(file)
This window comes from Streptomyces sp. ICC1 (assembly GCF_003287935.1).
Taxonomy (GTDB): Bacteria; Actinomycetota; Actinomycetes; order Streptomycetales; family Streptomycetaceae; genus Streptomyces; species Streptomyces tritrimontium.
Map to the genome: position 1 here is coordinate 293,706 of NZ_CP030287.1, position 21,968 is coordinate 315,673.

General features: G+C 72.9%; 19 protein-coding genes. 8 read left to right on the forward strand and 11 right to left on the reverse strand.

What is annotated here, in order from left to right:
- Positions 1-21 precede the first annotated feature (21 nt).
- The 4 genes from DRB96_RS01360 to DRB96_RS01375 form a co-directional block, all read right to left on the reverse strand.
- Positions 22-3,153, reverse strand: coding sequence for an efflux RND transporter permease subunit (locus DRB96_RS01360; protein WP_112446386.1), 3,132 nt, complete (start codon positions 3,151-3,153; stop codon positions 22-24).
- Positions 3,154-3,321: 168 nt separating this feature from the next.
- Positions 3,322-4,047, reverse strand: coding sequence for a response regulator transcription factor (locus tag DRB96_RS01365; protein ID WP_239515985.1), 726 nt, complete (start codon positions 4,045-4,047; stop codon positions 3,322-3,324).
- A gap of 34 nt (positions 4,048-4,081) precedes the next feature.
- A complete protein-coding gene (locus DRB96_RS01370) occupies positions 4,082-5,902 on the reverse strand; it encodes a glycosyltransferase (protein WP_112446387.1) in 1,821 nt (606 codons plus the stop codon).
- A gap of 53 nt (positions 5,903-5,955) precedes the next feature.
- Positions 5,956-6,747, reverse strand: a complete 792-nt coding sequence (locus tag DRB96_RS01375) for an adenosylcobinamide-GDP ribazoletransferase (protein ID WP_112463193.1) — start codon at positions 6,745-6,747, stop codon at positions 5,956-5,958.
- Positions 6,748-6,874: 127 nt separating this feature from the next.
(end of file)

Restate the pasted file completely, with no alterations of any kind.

This window comes from Streptomyces sp. ICC1 (assembly GCF_003287935.1).
Taxonomy (GTDB): Bacteria; Actinomycetota; Actinomycetes; order Streptomycetales; family Streptomycetaceae; genus Streptomyces; species Streptomyces tritrimontium.
Map to the genome: position 1 here is coordinate 293,706 of NZ_CP030287.1, position 21,968 is coordinate 315,673.

General features: G+C 72.9%; 19 protein-coding genes. 8 read left to right on the forward strand and 11 right to left on the reverse strand.

What is annotated here, in order from left to right:
- Positions 1-21 precede the first annotated feature (21 nt).
- The 4 genes from DRB96_RS01360 to DRB96_RS01375 form a co-directional block, all read right to left on the reverse strand.
- Positions 22-3,153, reverse strand: coding sequence for an efflux RND transporter permease subunit (locus DRB96_RS01360; protein WP_112446386.1), 3,132 nt, complete (start codon positions 3,151-3,153; stop codon positions 22-24).
- Positions 3,154-3,321: 168 nt separating this feature from the next.
- Positions 3,322-4,047, reverse strand: coding sequence for a response regulator transcription factor (locus tag DRB96_RS01365; protein ID WP_239515985.1), 726 nt, complete (start codon positions 4,045-4,047; stop codon positions 3,322-3,324).
- A gap of 34 nt (positions 4,048-4,081) precedes the next feature.
- A complete protein-coding gene (locus DRB96_RS01370) occupies positions 4,082-5,902 on the reverse strand; it encodes a glycosyltransferase (protein WP_112446387.1) in 1,821 nt (606 codons plus the stop codon).
- A gap of 53 nt (positions 5,903-5,955) precedes the next feature.
- Positions 5,956-6,747, reverse strand: a complete 792-nt coding sequence (locus tag DRB96_RS01375) for an adenosylcobinamide-GDP ribazoletransferase (protein ID WP_112463193.1) — start codon at positions 6,745-6,747, stop codon at positions 5,956-5,958.
- Positions 6,748-6,874: 127 nt separating this feature from the next.